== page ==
You’ve probably heard this before, but just in case you haven’t: added sugar is bad for you. REALLY bad for you. Fat gets the flak for many health problems, like obesity and heart troubles, but it’s really sugar that’s largely to blame. Now we know what you’re thinking “everything in moderation, right?”, but in this case, it might not be so simple. Of course, it would unrealistic to tell you that you should never eat a single granule of the sweet stuff again, but if there’s one thing you should work on massively cutting out from your diet, it’s sugar.
Sugar and Weight Gain
Let’s get the obvious problem out of the way first – when consumed in excess, sugar can cause weight gain. By itself, all sugar contains are calories and carbohydrates. There is no protein, no healthy fats, no enzymes, no vitamins, no minerals, no antioxidants. Nothing. When you eat sugar, all you’re doing is giving yourself empty calories. These calories don’t fill you up and, in fact, eating a lot of sugar can actually cause fluctuations in blood glucose that make you hungry and cause you to overeat; so it’s not just the calories in sugar that can lead to weight gain, it’s the excess food you’re likely to consume because of it, too.
Weight gain is only the tip of the iceberg. Added sugar has also been linked to high blood pressure, low blood sugar, depression, fatigue, headaches, anxiety, diabetes, acne, atherosclerosis, and hormone fluctuations. Too much of the sweet stuff is also associated with violent outburst and aggressive behavior.
The Scary Truth
Despite added sugar’s terrible effect on health, Americans are consuming more of it than ever. A typical American adult consumes 22 teaspoons per day. And want to know what’s more alarming? The average American child consumes 32 teaspoons each day – that’s over 500 calories from sugar alone. And remember, these are empty calories. There is no nutritional value there.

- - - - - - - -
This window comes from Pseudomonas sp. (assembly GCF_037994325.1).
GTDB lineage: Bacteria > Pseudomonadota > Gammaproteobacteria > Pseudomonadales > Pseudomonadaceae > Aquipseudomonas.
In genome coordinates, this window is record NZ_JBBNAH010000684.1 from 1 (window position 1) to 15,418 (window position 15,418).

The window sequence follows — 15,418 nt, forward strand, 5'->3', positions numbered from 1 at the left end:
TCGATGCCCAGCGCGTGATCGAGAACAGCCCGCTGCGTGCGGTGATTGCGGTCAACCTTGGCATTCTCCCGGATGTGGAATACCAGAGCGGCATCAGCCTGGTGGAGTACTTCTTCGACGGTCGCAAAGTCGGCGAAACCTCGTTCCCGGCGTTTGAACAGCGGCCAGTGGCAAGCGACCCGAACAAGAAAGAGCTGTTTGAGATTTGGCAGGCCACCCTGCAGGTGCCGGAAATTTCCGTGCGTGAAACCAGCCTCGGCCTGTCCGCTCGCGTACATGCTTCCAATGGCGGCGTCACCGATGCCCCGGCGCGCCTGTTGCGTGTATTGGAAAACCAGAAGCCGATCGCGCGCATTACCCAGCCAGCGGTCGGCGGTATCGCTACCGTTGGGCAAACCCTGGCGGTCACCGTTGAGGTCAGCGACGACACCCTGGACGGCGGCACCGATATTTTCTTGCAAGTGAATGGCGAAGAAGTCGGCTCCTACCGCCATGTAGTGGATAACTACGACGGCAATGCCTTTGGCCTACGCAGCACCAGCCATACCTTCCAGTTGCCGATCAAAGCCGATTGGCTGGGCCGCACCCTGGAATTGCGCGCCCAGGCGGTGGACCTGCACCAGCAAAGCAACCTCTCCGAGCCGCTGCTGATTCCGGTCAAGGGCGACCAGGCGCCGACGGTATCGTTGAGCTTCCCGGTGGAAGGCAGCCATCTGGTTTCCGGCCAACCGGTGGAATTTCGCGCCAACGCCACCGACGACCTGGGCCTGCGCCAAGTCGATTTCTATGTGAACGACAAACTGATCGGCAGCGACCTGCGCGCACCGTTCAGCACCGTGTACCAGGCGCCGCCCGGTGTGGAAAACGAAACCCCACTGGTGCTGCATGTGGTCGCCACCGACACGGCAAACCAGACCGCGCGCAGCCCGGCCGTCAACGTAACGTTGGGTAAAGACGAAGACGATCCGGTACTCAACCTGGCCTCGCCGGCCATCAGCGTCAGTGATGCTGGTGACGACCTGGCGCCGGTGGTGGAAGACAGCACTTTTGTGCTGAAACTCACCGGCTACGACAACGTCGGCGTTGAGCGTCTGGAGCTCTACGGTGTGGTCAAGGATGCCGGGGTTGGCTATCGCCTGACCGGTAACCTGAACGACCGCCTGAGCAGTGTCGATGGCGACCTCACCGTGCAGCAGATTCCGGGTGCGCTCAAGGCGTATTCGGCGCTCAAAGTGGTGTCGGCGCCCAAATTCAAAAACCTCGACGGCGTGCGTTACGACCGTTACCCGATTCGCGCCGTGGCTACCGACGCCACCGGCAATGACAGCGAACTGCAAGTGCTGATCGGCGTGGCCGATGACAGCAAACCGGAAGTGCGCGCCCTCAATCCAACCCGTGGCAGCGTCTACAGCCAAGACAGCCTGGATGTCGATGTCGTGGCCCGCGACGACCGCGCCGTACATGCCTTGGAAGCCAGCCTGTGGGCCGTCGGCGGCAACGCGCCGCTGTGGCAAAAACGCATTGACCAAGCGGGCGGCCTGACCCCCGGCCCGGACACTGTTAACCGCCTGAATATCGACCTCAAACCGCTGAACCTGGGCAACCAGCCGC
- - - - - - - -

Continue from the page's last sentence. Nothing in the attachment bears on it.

Making The Distinction
Now let’s make it clear that we’re talking about added sugar here – the sugar you put in your coffee or the fructose in your fruit drink. We’re not talking about the sugar that’s found naturally in fruits or yogurt. This sugar is packaged nicely with other nutrients like vitamins, calcium, and fiber. Although you still shouldn’t overdo natural sugars when you’re trying to lose weight, they’re their own separate category.
Cutting It Out
Unfortunately, added sugar is in so many things that it’s incredibly easy to overdo it if you don’t know any better. Luckily, we’re here to help you get to the bottom of where added sugar comes from and how to help you cut it out of your – and your kids’ – diet. The number one source of added sugar – a whopping 49.7% — in the diet is sweetened beverages. You may know that soda contains loads of sugar, but this also includes energy drinks, sports drinks, sweetened teas, bottled lemonades, and flavored waters. If it’s liquid and it’s sweet, it’s a safe assumption that there’s sugar in it (and if there’s not, it’s sweetened with artificial sweeteners, which is a topic for another day). An easy way to cut out sugar is to swap all your sweetened beverages for water. The bonus to this is that you’ll keep your body hydrated, which can help boost weight loss. Other sources include candy, syrups, cakes, cookies, pies, dairy desserts, (like ice cream!) and other grain-based foods.
Sugar by Any Other Name
The key to cutting out added sugar is to eat mostly fresh, whole, unprocessed foods. So many packaged and processed foods contain added sugar that it’s enough to make your head spin. When you do eat packaged and processed foods, do your due diligence by reading labels and avoiding foods that list sugar in their ingredient lists. Unfortunately, sugar is not always listed as “sugar” on the label, so it can take some detective work. Sugar may be listed as lactose, dextrose, fructose, brown rice syrup, and corn syrup solids, among many others. Here’s a list of the different names for sugar and why you should avoid each one. Familiarize yourself with this list or print it out and bring it with you when you go shopping to make detecting foods with added sugar a little easier.